With all of this talk about 3D printed guns lately, its sometimes forgotten that with a little know how, and a good set of hand tools can produce a working firearm. Being one of the most popular guns ever made, you can bet that the Glock has been reproduced a few times in garages and home workshops from time to time.
The mysterious Sawdust Glock
The Canadian website Impro Guns found an interesting Glock-style pistol. Unlike Gaston's masterpiece, which is striker-fired, this homemade gun uses a small concealed hammer. Instead of the proprietary blend of polymers, the gun uses a frame/lower receiver that is made of (among other things) compressed sawdust mixed with epoxy to form a particleboard resin. The slide was made from a solid block of steel and machined out just using a chisel, file, and a drill. Made in Russia where 9x19mm Parabellum is rare, it's chambered to fire the more common 9x18mm Makarov round.
Good luck passing a 100,000 round endurance test with this one. There have also been those who have made homebrew lowers from a piece of 4140 steel round stock which may last a little longer.
As a DIY project, Nick Westerbeck, a 16-year old student, made a mock-up Glock 17 style
pistol with the use of pine plank. Non-functional, the wooden gun still cycles its slide and would make a good training device for weapon's retention and practicing grip, stance, and draw.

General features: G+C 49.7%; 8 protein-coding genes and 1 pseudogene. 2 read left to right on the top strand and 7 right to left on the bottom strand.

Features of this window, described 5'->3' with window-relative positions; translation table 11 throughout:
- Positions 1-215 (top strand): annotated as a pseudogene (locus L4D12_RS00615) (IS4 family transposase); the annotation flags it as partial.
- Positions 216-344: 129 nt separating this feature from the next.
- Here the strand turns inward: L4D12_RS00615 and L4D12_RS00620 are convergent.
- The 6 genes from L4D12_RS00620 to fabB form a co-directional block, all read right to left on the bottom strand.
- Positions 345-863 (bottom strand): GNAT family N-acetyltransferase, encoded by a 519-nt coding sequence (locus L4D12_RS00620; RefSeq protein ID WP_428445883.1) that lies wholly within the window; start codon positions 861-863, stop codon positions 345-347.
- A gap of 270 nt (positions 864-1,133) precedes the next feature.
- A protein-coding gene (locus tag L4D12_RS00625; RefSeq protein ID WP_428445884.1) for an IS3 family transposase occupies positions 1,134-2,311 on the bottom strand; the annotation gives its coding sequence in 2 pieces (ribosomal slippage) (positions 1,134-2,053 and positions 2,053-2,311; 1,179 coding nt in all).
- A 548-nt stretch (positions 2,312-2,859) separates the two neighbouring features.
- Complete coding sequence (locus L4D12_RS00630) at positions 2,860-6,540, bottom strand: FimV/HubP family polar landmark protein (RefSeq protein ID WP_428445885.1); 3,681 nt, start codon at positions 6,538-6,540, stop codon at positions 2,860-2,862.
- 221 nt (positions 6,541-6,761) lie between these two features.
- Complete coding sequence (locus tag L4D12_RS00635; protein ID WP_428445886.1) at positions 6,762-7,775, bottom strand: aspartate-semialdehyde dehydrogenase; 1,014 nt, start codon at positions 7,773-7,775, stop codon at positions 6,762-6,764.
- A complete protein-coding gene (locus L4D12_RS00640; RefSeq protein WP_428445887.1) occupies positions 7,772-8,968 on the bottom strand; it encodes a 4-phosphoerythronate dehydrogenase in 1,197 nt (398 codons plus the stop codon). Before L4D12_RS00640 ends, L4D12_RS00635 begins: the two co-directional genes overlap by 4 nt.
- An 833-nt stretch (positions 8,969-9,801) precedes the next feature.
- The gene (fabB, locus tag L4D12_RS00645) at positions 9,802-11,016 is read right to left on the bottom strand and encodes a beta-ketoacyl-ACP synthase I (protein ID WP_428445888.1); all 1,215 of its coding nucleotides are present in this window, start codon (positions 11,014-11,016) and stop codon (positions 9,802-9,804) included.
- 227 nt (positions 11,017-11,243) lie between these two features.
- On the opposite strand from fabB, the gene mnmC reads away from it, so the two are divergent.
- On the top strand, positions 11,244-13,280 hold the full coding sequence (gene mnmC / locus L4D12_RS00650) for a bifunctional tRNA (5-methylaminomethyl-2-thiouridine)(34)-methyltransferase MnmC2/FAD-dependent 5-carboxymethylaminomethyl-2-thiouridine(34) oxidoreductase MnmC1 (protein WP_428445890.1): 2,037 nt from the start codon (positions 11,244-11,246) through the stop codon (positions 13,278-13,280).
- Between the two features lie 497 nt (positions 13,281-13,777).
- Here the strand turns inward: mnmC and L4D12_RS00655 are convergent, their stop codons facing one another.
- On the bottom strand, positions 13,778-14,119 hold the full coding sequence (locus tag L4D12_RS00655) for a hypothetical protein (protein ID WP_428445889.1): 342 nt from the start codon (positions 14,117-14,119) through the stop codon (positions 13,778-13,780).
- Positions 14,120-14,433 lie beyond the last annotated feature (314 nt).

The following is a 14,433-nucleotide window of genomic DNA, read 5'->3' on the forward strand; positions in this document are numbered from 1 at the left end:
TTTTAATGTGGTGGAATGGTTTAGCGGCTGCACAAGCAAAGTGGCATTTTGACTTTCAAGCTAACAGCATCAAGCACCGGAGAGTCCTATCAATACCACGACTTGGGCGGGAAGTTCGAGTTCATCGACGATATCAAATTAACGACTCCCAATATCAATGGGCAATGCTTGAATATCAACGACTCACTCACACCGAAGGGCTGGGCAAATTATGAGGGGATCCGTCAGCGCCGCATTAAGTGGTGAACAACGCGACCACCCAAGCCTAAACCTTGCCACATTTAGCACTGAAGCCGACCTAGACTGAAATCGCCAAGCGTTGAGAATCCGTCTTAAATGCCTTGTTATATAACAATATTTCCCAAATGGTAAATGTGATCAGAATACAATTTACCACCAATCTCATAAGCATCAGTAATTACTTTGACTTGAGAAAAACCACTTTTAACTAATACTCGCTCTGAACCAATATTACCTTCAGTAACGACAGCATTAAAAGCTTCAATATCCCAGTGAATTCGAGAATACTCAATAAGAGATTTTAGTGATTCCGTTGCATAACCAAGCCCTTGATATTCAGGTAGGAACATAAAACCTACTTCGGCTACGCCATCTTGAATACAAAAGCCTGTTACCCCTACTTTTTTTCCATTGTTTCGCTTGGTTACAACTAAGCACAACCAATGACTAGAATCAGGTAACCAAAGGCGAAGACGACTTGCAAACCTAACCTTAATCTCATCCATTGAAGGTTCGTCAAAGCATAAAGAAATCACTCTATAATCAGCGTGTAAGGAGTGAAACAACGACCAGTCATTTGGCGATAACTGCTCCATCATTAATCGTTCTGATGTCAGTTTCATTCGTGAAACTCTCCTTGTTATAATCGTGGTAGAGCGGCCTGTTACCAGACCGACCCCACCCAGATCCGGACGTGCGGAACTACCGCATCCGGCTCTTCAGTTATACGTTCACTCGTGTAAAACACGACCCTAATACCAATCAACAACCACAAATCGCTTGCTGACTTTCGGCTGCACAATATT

In the small mountain markets along Pakistan's Northwest Frontier, and in many isolated islands of the Philippines there has for the past several centuries, been a burgeoning cottage industry in making firearms. These village gunsmiths, many of which were trained as apprentices under masters with generations of improvised gun making experience, can make virtually any type of small arms their customers ask for. As long as you have the gold, they can make you a knock off of any S&W, Beretta, Colt, Glock or any other such item if you have one they can reverse engineer. Some of these copies are so good they even will duplicate the markings and proofs.
Many of these guns wind up in the hands of terrorists, criminals, and rebels who could care less if the gun came from Austria or not-- so long as it works.
Here is a Vice Documentary about a backyard gun maker in the Philippines. While you don't see any Glocks-clones around, don't think that if you had a real one for them to look at and 2000 pesos, you couldn't get one.
After all, you just have 33-parts you need to make your own.